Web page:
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A surrogate key architecture to perform powerful SQL Server database operations

A surrogate key architecture enables you to have generic administrative routines that can perform many powerful operations on the database schema or the data itself. This technical advice feature describes a suggested surrogate key architecture and provides several support tools.

framework to support a surrogate key architecture. I have written previous articles in support of surrogate keys, but they were mainly rebuttals to ridiculous comments by others. This technical advice feature goes beyond rhetoric and describes a proposed surrogate key architecture. It also provides several T-SQL tools to support the architecture. The following table of contents will help you navigate. Or, go directly to the follow-up feature for a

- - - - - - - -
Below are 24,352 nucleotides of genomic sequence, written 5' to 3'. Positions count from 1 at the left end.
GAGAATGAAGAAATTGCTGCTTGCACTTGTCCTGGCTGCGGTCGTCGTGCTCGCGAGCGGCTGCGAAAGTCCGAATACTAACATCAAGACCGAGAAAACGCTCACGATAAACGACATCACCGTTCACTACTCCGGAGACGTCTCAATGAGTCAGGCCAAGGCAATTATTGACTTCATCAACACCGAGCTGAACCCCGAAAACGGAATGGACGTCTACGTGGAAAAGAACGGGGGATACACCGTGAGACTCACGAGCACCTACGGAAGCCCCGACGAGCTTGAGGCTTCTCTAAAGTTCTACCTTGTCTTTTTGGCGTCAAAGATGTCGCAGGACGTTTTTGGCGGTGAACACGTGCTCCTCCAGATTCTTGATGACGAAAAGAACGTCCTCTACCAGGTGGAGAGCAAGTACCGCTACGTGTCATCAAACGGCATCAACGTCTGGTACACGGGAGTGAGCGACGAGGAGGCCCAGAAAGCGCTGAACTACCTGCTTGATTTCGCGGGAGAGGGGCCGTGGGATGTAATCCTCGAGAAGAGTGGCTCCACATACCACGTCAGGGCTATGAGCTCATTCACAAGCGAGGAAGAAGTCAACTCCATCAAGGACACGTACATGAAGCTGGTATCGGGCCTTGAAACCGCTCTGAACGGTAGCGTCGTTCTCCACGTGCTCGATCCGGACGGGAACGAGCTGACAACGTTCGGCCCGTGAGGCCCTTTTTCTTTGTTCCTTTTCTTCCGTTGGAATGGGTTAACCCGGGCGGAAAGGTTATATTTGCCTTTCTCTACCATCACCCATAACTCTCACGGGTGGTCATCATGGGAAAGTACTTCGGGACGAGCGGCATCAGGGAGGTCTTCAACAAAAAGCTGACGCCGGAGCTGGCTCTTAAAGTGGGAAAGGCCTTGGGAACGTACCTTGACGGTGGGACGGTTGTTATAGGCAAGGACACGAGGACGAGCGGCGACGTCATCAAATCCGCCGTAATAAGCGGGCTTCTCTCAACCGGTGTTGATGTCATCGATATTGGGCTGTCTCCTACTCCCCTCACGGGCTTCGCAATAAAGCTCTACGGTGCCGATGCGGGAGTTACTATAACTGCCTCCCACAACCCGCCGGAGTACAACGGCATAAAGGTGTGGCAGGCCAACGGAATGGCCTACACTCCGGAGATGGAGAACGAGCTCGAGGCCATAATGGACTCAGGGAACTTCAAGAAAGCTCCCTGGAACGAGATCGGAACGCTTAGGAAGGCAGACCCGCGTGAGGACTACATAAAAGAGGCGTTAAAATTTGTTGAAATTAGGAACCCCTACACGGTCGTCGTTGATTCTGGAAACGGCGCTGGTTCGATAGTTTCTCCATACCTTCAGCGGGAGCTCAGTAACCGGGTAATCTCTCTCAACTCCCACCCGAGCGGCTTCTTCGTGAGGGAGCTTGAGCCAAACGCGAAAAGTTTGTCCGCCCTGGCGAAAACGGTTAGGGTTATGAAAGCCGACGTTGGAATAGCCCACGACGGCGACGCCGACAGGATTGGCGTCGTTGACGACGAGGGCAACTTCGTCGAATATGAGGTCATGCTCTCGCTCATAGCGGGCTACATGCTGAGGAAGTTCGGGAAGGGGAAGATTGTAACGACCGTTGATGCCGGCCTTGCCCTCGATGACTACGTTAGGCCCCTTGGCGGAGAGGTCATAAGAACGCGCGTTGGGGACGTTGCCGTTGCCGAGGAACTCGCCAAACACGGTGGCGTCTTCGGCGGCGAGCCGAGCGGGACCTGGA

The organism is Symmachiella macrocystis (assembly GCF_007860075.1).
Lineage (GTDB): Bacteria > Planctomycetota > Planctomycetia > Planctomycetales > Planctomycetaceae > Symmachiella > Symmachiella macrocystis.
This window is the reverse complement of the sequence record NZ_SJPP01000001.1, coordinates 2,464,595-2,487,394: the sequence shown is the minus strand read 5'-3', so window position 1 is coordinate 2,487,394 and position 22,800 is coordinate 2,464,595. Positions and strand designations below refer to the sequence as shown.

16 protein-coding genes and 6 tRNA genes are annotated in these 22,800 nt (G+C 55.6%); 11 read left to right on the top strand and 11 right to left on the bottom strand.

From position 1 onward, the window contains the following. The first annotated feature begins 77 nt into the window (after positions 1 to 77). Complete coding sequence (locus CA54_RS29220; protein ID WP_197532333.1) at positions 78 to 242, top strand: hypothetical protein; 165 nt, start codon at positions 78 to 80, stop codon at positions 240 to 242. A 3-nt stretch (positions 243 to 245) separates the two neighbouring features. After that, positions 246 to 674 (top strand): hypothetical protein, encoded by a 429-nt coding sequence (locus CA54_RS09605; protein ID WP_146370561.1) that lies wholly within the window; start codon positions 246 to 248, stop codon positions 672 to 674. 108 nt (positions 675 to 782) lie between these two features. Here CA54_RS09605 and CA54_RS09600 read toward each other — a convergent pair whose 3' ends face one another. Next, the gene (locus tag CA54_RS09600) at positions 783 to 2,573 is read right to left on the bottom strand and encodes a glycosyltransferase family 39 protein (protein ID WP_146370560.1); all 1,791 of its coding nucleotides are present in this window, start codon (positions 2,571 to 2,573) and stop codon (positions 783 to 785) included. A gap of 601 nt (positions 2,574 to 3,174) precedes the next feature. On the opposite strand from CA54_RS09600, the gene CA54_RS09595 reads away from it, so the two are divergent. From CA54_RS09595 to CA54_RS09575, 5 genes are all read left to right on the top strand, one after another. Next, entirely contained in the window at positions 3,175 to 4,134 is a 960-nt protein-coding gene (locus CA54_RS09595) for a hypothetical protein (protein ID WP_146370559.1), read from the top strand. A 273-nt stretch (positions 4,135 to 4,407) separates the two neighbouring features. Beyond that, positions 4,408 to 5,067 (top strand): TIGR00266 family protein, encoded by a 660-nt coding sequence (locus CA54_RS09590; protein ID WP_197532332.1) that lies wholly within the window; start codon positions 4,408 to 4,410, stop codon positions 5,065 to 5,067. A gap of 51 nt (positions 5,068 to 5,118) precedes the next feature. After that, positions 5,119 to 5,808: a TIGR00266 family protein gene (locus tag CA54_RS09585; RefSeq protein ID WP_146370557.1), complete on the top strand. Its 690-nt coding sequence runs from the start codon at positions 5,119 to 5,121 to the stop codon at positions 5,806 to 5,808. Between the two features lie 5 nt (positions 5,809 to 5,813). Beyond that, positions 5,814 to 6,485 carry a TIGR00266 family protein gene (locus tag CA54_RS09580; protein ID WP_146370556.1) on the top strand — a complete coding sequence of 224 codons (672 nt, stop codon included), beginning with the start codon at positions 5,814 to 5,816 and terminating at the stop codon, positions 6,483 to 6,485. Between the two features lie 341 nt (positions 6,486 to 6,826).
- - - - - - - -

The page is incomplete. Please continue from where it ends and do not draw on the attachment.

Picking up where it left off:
A surrogate key architecture for powerful database operations

 Home: Introduction
 Part 1: Why use surrogate keys
 Part 2: A surrogate key architecture
 Part 3: Stored procedure: Constraints and indexes
 Part 4: Stored procedure: Examine children
 Part 5: Stored procedures: Investigate related data

More advice: Framework to support a surrogate key architecture

Brian Walker
Brian Walker is a senior database architect in an IS department that uses SQL Server 2000 and the .NET Framework. He has more than 25 years of experience in the IT industry with the last several years focused on databases and SQL Server. Walker is a software developer, database developer, database administrator and database consultant. He develops utility software as a hobby, including a large collection of SQL Server utilities.
Copyright 2006 TechTarget

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